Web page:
initializing the FLASH memory by setting the chain pointers and the remap pointers to the neutral value and setting all of the status indicators to the first value;
erasing a first predetermined logic sector whose respective chain pointer has the neutral value by setting the respective status indicator of the predetermined logic sector to the fourth value;
reading data corresponding to a logic sector by
reading a null value if the respective status indicator of the logic sector has at least one of the first or fourth values,
if the status indicator has not assumed one of the first or fourth values and if the respective remap pointer of the logic sector has a neutral value, reading at least one of the data stored in the logic sector if the respective chain pointer of the logic sector has a neutral value and the data stored in another logic sector addressed by the chain pointer, and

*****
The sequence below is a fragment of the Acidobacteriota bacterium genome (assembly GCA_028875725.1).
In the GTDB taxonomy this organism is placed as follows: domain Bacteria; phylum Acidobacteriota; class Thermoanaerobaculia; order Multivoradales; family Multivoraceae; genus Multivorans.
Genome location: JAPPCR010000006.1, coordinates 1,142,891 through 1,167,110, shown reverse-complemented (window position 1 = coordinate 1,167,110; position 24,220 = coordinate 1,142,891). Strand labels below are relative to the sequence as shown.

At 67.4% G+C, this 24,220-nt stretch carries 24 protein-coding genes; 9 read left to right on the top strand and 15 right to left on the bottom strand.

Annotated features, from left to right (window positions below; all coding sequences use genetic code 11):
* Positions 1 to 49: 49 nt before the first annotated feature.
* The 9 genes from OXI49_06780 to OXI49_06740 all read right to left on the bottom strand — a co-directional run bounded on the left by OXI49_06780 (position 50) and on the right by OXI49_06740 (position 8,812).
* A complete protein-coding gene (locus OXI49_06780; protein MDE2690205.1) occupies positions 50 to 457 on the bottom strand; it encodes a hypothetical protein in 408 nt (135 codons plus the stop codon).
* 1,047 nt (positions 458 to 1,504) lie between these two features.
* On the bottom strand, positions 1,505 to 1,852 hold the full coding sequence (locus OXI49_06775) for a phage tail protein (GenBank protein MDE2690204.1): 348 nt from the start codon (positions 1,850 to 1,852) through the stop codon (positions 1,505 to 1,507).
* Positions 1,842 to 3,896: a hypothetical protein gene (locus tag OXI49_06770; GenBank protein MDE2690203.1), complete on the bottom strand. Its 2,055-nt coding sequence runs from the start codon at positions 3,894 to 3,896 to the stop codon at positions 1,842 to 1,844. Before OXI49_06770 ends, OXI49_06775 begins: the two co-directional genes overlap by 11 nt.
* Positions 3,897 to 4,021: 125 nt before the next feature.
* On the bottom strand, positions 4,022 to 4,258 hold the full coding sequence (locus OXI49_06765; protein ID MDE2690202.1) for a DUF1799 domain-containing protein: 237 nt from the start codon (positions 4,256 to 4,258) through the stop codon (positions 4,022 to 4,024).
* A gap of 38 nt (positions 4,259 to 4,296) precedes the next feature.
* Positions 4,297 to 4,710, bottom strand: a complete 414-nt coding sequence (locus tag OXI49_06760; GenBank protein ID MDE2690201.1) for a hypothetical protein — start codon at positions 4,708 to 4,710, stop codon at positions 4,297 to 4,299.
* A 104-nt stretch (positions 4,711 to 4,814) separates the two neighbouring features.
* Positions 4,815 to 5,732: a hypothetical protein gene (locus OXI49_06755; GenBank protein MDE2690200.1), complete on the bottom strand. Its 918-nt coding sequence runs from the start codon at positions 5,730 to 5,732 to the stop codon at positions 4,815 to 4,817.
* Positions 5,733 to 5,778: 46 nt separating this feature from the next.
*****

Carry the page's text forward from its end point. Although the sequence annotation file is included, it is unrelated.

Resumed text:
if the remap pointer points to a chain pointer of a second predetermined first logic sector, reading data stored in the second predetermined logic sector if the respective chain pointer has the neutral value and in another logic sector addressed by the chain pointer;
writing data in at least one of the logic sectors by writing the data in the respective storage space of the at least one logic sector and assigning to the respective status indicator at least one of the second and third values if the respective status indicator of the at least one logic sector has the first value,
repeating writing the data and assigning at least one of the second and third values on a first empty logic sector, setting the respective status indicator of the first empty logic sector to have the third value, and setting the chain pointer of the logic sector addressed by the chain pointer of the at least one logic sector to have the address of the first empty logic sector if the status indicator has the second value,
repeating writing the data and assigning at least one of the second and third values to a second empty logic sector, setting the respective status indicator to have the third value, and setting the respective remap pointer to have the address of the second empty logic sector if the respective status indicator has at least one of the third value and the fourth value and if the remap pointer of the at least one logic sector has a neutral value,